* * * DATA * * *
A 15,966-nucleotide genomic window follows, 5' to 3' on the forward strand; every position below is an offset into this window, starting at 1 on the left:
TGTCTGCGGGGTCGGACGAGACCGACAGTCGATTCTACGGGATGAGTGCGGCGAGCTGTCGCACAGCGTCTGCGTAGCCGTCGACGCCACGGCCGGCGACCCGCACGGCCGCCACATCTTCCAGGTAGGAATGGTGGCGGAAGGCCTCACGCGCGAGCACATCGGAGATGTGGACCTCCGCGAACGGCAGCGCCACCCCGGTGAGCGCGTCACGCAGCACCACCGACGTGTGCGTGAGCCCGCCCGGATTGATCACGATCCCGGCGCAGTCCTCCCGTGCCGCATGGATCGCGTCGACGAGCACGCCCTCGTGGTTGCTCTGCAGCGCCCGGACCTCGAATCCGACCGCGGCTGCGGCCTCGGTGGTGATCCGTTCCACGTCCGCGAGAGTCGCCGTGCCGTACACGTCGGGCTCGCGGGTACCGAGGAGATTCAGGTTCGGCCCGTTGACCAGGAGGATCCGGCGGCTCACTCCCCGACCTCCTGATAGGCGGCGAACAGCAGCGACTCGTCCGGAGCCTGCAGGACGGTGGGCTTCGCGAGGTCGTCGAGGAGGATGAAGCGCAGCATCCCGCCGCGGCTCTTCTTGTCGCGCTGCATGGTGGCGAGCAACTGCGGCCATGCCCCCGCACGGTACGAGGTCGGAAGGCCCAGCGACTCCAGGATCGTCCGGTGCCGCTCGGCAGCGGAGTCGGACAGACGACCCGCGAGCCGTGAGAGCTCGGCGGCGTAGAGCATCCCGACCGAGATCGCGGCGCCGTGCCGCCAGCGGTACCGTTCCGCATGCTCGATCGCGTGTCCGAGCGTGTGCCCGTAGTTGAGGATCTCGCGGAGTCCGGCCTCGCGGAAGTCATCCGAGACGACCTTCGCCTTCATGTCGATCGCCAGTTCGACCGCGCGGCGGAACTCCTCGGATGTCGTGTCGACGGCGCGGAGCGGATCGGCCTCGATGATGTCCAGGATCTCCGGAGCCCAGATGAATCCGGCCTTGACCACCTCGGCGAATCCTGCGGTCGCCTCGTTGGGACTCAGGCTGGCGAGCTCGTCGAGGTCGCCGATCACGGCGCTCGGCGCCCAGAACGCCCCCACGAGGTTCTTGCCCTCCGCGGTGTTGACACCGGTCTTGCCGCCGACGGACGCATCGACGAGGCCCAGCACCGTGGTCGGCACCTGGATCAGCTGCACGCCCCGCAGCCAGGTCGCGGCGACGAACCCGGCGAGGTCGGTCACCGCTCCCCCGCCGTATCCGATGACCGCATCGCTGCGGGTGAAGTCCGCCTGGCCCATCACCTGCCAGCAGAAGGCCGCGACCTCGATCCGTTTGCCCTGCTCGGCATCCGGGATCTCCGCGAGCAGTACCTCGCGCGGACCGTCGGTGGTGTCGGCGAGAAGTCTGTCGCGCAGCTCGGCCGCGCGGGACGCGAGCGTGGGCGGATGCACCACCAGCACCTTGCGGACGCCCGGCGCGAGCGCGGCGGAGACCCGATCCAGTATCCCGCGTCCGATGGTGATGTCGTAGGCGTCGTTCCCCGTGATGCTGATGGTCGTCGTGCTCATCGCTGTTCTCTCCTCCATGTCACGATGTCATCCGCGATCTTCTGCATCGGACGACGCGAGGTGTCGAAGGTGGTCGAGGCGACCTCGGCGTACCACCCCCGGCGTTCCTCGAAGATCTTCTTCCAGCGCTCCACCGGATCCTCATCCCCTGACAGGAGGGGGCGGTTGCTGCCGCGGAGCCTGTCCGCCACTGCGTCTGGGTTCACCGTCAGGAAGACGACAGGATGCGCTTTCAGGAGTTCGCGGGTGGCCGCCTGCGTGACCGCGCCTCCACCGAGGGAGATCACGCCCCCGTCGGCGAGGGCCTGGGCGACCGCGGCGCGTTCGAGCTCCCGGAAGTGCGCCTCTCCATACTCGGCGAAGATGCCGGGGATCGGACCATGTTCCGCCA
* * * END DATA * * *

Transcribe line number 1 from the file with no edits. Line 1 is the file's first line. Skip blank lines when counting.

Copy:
A 15,966-nucleotide genomic window follows, 5' to 3' on the forward strand; every position below is an offset into this window, starting at 1 on the left: